Viewing entries tagged
savings pipeline

Managing that other Funnel

The sales funnel. It’s familiar to all of us, even those who have never worked in sales. The principle is easy to understand. Sales opportunities start at the top of the funnel. Some of the these opportunities fall out as the funnel narrows, until the actual sales drop from the bottom of the funnel. The funnel can also be referred to as a pipeline, but the principle is the same. It’s impossible to imagine a sales function not actively managing their sales pipeline in some way.

Yet what about procurement? There are direct comparisons with sales. The “opportunities” tracked and measured within a sales function are potential benefits to the organisation, usually in the form of increased revenue. These opportunities have a value and they have a likelihood of success that increases the further through the funnel they go. Each opportunity is managed by a person or a team of people, potentially going through a series of review points where approvals are made, and the benefits delivered to the business are forecasted and reported.

In procurement, our “opportunities” take lots of different forms from simple cost reduction, to demand reduction, to other forms of quantifiable value. These opportunities also have an increased likelihood of success as we progress through them. They are also managed by a person or team and go through a series of review points, and the benefits are forecasted and reported.

The parallel is striking, and yet how many procurement functions actively manage their pipeline? If it’s unthinkable for a sales department not to have full control and visibility of their pipeline, why should it be any different for a professional procurement department?

Just as sales teams are increasingly using cloud based solutions to manage their pipeline (62% of all CRM software will be cloud based by 2018), procurement teams should be doing the same. Managing your opportunity pipeline in such a system brings numerous benefits. It provides increased efficiency and visibility to cost reduction projects and also helps to embed a robust process, with the appropriate workflow and approval controls ensuring that opportunities are handled with a common approach, right from idea through to implementation. Ultimately it increases the credibility of the procurement function and the benefits being delivered.

Provalido’s Savings Tracker is designed to do just this. With decades of procurement experience going into the design our solution enables organisations to manage their cost reduction projects through their full lifecycle. It’s easy to use and also flexible so it’s fully compatible with your sourcing process, savings definitions etc.

We’d love to show you more, so for more information, or to arrange a demo, please contact us today.

6 Tips for Building Your 2016 Savings Pipeline

It’s getting to that time again when procurement folks, egged on by their finance colleagues, cast their eyes towards the next calendar year and start to put together a savings pipeline. For some organisations this in an ongoing iterative process, for others it’s typically an annual cycle. Whichever way you do it, here are 6 tips for building a savings pipeline.

1.     Tackle at least a third of your managed spend. It’s good practice to address most areas of spend at least every 3 years, so therefore at least a third should be looked at each year. In many cases, this should be more frequent, so treat a third as a minimum.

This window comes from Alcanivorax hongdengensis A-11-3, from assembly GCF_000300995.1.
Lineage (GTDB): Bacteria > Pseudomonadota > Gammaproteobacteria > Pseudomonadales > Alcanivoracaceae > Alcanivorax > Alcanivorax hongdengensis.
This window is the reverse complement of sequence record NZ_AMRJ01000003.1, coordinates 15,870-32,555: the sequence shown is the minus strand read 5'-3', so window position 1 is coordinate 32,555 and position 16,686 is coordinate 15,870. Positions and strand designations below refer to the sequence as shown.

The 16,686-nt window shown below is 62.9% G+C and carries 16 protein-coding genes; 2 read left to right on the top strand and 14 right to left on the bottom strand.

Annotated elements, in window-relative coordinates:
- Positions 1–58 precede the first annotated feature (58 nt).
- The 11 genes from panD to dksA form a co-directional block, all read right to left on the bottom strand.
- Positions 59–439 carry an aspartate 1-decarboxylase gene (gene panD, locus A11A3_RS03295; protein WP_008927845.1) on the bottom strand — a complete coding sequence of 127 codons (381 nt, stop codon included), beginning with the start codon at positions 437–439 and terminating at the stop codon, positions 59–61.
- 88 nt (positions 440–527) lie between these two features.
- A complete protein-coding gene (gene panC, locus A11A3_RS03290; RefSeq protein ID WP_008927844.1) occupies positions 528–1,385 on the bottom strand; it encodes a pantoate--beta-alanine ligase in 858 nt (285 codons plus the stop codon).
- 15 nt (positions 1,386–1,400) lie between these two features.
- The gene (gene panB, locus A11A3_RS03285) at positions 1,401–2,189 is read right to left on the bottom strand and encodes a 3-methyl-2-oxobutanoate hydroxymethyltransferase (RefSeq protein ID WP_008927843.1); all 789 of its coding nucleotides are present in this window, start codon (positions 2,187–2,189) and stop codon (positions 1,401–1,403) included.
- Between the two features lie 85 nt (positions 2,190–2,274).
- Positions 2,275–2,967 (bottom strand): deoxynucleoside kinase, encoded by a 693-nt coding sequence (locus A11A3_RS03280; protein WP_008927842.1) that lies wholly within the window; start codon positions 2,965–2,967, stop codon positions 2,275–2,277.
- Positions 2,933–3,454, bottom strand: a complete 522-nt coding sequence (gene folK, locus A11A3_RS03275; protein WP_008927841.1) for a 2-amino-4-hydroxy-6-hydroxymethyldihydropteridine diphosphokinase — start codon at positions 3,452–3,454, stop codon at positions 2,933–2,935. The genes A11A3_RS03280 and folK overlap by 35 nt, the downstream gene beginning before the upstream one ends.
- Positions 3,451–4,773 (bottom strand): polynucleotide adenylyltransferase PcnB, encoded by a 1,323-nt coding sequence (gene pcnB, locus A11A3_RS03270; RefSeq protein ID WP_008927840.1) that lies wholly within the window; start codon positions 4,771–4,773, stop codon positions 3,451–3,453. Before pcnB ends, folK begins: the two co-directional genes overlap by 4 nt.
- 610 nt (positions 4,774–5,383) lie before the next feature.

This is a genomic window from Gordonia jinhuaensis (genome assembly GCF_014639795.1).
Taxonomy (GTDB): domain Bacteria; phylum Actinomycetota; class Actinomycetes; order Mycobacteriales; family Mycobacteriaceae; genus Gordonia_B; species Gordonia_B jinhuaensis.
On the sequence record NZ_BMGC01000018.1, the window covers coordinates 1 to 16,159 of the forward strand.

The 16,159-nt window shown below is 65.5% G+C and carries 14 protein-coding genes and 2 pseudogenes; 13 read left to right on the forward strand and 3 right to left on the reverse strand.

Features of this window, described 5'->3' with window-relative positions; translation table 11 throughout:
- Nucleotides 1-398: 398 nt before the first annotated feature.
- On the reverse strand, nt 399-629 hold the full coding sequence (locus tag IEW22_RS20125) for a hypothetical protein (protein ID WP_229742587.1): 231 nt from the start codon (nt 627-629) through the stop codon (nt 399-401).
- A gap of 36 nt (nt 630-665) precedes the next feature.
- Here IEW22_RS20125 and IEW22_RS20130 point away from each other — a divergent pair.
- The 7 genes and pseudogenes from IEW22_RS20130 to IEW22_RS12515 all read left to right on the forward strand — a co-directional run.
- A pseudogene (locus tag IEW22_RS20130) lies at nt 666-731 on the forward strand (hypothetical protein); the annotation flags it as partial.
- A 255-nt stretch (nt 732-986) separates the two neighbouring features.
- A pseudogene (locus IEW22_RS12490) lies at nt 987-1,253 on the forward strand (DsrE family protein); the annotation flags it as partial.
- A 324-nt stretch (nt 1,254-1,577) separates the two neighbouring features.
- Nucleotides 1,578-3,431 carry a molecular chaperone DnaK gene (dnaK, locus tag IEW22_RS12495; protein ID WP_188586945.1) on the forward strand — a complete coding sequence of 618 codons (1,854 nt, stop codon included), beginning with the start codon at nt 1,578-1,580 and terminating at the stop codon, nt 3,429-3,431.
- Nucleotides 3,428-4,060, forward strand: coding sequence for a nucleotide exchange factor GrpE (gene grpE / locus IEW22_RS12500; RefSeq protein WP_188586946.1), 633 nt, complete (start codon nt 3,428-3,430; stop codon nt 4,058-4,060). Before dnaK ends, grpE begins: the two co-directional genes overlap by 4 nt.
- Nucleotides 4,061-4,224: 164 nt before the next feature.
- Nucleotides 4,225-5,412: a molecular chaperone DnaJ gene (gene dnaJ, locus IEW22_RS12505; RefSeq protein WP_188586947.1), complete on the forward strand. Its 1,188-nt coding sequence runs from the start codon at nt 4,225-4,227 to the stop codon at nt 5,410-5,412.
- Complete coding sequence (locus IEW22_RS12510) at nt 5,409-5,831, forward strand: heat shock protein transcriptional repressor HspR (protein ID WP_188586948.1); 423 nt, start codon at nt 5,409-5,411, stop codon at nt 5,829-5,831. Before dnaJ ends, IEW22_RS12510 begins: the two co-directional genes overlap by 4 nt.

2.     Don’t be constrained. It’s easy to dismiss for example spend that’s under a long term contract, but although a long term contract may restrict what you can do, it doesn’t necessarily mean there’s no room for cost reduction. Savings can take many forms including demand management, efficiency improvement etc, so it’s not all about reducing prices. Equally don’t be constrained by what has or hasn’t been done before. Think creatively.

3.     Look for areas of spend where there have been changes. These could be commodities where supply & demand has fluctuated, or it could be supply markets where there has been recent consolidation or innovation. The change could also be internally driven like a dramatic increase in demand. Change often brings opportunities for cost reduction.

4.     Engage with stakeholders and other areas of the business. Ask them for ideas and discuss your thoughts with them. As well as generating more opportunities, communication and inclusion at the front end should help with buy-in further down the line.

5.     Be realistic. Treat the pipeline like a funnel. Just as a sales funnel narrows down, expect your savings funnel to do the same. Not every idea will come to fruition as a saving. Therefore, apply a probability to your ideas and make sure you have enough to ultimately reach your savings target. Also be realistic about timescales. Allow sufficient time for implementation and make sure projects are started in good time in order to maximize the return within the year.

6.     Track how accurate your forecast is. Your pipeline will produce a savings forecast. We all know that some people are prone to be too bullish about what can be achieved while others will naturally “sand-bag”, but in order to improve your forecasting capability for the future, keep a track of how your forecast evolves over time and how it compares to the realized numbers when they start rolling in. If you’re spot on, this will add credibility to your forecast next year, if you’re not, then find out why and figure out what you can change to become more accurate.

So have fun building your pipeline and creating a savings forecast, and if you'd like the convenience of doing this all in an on-line tool where you can also then manage your projects and report your realised savings then of course we'd be delighted to hear from you here at Provalido!